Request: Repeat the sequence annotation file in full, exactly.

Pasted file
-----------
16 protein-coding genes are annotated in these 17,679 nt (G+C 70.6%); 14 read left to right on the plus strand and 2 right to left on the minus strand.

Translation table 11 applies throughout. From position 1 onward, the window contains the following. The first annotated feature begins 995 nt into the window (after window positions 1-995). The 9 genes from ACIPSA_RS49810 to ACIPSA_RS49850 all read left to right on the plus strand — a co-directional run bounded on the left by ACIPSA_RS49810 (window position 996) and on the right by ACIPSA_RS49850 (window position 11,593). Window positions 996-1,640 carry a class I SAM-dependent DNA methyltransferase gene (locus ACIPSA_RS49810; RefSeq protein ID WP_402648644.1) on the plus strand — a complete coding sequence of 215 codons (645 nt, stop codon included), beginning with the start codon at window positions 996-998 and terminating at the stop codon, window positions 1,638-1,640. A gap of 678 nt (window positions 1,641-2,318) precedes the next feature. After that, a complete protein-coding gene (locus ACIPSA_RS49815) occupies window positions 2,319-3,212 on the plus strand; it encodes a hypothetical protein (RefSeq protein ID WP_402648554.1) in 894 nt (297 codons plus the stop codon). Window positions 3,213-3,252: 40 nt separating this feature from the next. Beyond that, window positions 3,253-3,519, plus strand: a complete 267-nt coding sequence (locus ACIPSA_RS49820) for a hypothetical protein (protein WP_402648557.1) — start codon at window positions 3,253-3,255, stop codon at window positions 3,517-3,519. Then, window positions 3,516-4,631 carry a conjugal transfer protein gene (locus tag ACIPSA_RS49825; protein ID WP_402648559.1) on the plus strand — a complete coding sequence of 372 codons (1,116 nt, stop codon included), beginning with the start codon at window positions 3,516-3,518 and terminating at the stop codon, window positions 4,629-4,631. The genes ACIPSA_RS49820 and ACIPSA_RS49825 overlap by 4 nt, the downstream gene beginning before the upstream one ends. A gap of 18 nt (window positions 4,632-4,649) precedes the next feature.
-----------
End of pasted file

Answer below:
16 protein-coding genes are annotated in these 17,679 nt (G+C 70.6%); 14 read left to right on the plus strand and 2 right to left on the minus strand.

Translation table 11 applies throughout. From position 1 onward, the window contains the following. The first annotated feature begins 995 nt into the window (after window positions 1-995). The 9 genes from ACIPSA_RS49810 to ACIPSA_RS49850 all read left to right on the plus strand — a co-directional run bounded on the left by ACIPSA_RS49810 (window position 996) and on the right by ACIPSA_RS49850 (window position 11,593). Window positions 996-1,640 carry a class I SAM-dependent DNA methyltransferase gene (locus ACIPSA_RS49810; RefSeq protein ID WP_402648644.1) on the plus strand — a complete coding sequence of 215 codons (645 nt, stop codon included), beginning with the start codon at window positions 996-998 and terminating at the stop codon, window positions 1,638-1,640. A gap of 678 nt (window positions 1,641-2,318) precedes the next feature. After that, a complete protein-coding gene (locus ACIPSA_RS49815) occupies window positions 2,319-3,212 on the plus strand; it encodes a hypothetical protein (RefSeq protein ID WP_402648554.1) in 894 nt (297 codons plus the stop codon). Window positions 3,213-3,252: 40 nt separating this feature from the next. Beyond that, window positions 3,253-3,519, plus strand: a complete 267-nt coding sequence (locus ACIPSA_RS49820) for a hypothetical protein (protein WP_402648557.1) — start codon at window positions 3,253-3,255, stop codon at window positions 3,517-3,519. Then, window positions 3,516-4,631 carry a conjugal transfer protein gene (locus tag ACIPSA_RS49825; protein ID WP_402648559.1) on the plus strand — a complete coding sequence of 372 codons (1,116 nt, stop codon included), beginning with the start codon at window positions 3,516-3,518 and terminating at the stop codon, window positions 4,629-4,631. The genes ACIPSA_RS49820 and ACIPSA_RS49825 overlap by 4 nt, the downstream gene beginning before the upstream one ends. A gap of 18 nt (window positions 4,632-4,649) precedes the next feature.